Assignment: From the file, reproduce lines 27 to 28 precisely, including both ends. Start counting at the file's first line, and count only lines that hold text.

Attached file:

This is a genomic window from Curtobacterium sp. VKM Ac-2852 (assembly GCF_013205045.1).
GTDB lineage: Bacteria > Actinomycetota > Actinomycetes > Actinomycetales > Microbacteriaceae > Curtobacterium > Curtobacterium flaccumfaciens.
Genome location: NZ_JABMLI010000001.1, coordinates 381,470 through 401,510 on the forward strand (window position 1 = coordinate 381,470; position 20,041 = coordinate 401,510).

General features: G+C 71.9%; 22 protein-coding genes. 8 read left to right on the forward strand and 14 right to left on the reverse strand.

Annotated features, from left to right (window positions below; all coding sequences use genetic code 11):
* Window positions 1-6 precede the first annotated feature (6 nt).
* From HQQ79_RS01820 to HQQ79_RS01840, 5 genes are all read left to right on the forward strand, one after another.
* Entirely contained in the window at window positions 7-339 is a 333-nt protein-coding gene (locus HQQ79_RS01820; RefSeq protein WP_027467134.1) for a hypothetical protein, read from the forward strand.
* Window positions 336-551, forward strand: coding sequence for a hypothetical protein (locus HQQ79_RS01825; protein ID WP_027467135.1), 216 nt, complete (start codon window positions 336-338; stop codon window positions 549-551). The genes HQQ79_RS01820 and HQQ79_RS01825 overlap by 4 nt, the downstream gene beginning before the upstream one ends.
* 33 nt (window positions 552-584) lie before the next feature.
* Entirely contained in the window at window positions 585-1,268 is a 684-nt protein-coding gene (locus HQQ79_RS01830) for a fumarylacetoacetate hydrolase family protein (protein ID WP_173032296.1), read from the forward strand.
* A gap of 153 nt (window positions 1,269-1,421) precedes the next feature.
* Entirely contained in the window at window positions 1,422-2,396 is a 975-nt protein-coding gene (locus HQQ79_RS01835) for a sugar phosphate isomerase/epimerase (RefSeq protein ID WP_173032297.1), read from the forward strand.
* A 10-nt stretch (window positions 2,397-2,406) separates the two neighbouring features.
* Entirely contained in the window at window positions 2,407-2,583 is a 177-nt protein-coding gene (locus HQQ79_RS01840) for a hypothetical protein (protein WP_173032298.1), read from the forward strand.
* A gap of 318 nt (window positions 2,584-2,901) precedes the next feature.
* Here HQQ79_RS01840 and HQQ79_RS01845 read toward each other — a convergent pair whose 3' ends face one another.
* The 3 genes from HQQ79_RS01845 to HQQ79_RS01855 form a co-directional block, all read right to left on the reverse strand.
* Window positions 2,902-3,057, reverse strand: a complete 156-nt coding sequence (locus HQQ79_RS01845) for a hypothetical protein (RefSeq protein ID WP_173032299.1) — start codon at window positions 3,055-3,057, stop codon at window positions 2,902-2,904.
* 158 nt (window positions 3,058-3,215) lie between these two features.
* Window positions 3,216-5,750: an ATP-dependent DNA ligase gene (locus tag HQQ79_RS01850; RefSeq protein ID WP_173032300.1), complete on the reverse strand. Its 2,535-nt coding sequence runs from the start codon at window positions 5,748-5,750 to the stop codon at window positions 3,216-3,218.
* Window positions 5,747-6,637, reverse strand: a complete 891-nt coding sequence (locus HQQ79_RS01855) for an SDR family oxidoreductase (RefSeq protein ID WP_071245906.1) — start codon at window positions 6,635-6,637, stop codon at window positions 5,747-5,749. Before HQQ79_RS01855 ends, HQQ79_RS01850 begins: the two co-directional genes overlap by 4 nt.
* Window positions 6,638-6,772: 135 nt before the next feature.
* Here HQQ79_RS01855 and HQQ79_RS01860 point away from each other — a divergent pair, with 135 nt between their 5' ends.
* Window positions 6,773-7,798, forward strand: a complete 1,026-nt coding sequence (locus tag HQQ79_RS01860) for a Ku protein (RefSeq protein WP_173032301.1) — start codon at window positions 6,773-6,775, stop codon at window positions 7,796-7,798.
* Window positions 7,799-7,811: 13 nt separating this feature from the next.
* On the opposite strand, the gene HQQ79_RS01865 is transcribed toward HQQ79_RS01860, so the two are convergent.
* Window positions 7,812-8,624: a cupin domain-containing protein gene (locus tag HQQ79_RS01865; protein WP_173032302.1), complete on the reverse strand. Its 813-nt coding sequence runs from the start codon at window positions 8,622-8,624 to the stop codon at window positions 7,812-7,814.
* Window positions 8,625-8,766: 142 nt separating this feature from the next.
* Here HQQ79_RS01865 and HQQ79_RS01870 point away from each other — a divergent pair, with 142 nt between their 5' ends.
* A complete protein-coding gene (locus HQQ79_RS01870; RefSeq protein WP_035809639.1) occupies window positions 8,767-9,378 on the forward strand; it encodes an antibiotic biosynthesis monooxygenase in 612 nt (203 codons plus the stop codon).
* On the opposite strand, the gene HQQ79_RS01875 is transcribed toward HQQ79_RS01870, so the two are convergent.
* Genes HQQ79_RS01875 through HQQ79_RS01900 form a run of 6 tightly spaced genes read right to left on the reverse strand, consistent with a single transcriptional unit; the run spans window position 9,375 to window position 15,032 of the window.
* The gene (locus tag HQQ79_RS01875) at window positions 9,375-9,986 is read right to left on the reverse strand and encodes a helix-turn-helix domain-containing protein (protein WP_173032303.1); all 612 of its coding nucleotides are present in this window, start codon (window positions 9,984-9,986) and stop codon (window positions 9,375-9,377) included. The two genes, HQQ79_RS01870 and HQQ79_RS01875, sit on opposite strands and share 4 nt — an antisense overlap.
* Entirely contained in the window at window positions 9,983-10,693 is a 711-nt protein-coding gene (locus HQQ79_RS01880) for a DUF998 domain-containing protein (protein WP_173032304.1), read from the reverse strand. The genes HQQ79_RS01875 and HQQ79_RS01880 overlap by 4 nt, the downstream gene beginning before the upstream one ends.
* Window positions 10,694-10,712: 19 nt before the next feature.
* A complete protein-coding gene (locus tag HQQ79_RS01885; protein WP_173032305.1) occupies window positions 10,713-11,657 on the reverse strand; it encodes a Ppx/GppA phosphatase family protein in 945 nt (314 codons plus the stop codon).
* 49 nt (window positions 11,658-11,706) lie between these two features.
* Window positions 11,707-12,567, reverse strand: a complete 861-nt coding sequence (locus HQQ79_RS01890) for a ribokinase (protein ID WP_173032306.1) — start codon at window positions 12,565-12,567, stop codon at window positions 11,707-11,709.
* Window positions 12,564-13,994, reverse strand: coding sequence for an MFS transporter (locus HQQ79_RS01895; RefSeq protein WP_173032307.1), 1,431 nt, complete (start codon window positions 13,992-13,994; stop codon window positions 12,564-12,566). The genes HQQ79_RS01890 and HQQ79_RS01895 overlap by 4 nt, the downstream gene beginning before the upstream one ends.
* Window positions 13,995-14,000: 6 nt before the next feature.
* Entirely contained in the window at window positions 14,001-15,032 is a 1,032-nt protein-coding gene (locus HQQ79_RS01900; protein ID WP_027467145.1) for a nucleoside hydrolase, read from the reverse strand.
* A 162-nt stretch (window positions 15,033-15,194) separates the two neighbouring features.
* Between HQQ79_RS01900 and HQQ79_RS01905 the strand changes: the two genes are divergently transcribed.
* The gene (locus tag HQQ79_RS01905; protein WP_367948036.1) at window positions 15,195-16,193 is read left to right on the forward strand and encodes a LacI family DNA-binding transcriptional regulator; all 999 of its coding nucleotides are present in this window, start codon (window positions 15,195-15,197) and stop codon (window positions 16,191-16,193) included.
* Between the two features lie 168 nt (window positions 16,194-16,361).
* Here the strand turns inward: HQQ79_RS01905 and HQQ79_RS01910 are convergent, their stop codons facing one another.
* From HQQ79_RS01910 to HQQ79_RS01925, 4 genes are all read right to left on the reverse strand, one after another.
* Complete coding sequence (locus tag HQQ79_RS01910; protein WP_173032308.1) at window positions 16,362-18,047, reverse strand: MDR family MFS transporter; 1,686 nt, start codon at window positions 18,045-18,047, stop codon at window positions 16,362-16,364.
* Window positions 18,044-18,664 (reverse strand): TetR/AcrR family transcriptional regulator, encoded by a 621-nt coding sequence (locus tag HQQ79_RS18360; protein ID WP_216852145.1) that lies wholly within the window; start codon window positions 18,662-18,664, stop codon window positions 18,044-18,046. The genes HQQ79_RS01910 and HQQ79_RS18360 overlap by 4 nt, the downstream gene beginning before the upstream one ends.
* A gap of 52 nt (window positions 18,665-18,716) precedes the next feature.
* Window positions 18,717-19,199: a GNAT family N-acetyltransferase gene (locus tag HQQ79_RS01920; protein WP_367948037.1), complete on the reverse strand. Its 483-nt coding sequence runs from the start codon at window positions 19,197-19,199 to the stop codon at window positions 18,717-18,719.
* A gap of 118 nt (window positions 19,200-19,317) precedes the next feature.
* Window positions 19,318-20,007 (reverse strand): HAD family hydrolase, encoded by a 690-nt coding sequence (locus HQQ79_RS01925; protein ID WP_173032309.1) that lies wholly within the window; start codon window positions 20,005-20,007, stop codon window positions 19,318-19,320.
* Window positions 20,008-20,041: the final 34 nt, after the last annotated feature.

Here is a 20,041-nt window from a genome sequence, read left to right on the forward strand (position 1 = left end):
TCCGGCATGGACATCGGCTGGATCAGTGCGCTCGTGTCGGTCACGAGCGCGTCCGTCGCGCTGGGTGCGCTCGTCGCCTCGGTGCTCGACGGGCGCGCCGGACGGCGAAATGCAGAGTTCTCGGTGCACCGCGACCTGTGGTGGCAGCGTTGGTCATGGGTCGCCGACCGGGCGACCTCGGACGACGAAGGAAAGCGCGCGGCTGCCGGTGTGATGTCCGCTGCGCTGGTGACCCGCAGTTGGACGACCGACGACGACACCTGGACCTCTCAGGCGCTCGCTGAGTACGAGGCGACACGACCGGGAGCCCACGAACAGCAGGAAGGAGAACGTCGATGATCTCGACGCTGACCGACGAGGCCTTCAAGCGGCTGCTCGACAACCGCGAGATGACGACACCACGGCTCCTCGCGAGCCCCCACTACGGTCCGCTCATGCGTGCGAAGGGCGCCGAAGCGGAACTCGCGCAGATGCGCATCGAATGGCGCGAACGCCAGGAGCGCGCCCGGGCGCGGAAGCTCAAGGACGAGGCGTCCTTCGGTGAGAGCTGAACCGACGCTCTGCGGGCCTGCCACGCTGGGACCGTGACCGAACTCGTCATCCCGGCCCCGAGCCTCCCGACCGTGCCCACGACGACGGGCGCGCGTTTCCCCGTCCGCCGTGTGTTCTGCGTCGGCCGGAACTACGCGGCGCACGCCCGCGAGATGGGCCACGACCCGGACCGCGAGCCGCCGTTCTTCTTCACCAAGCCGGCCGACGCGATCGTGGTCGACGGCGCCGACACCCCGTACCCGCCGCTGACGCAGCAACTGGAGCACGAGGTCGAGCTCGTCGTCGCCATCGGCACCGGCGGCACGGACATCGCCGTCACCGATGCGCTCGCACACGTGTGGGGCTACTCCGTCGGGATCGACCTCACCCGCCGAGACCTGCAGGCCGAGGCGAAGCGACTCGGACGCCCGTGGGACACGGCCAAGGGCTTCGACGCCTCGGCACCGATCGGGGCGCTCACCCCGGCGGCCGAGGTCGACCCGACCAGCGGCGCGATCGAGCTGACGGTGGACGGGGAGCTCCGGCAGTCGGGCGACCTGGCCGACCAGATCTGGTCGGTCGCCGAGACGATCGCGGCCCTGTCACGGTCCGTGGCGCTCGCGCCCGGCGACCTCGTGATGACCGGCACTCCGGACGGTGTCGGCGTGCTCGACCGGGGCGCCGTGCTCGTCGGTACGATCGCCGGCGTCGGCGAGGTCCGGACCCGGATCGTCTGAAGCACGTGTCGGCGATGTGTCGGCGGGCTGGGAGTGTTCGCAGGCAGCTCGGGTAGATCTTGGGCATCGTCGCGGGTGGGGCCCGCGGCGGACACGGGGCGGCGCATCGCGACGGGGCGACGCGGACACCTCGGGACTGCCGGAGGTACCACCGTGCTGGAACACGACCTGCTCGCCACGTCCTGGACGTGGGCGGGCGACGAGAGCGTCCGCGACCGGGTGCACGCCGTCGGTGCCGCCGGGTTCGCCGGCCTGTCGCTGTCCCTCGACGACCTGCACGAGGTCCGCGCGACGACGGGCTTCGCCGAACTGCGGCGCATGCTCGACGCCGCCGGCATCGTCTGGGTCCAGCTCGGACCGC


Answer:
* On the opposite strand, the gene HQQ79_RS01865 is transcribed toward HQQ79_RS01860, so the two are convergent.
* Window positions 7,812-8,624: a cupin domain-containing protein gene (locus tag HQQ79_RS01865; protein WP_173032302.1), complete on the reverse strand. Its 813-nt coding sequence runs from the start codon at window positions 8,622-8,624 to the stop codon at window positions 7,812-7,814.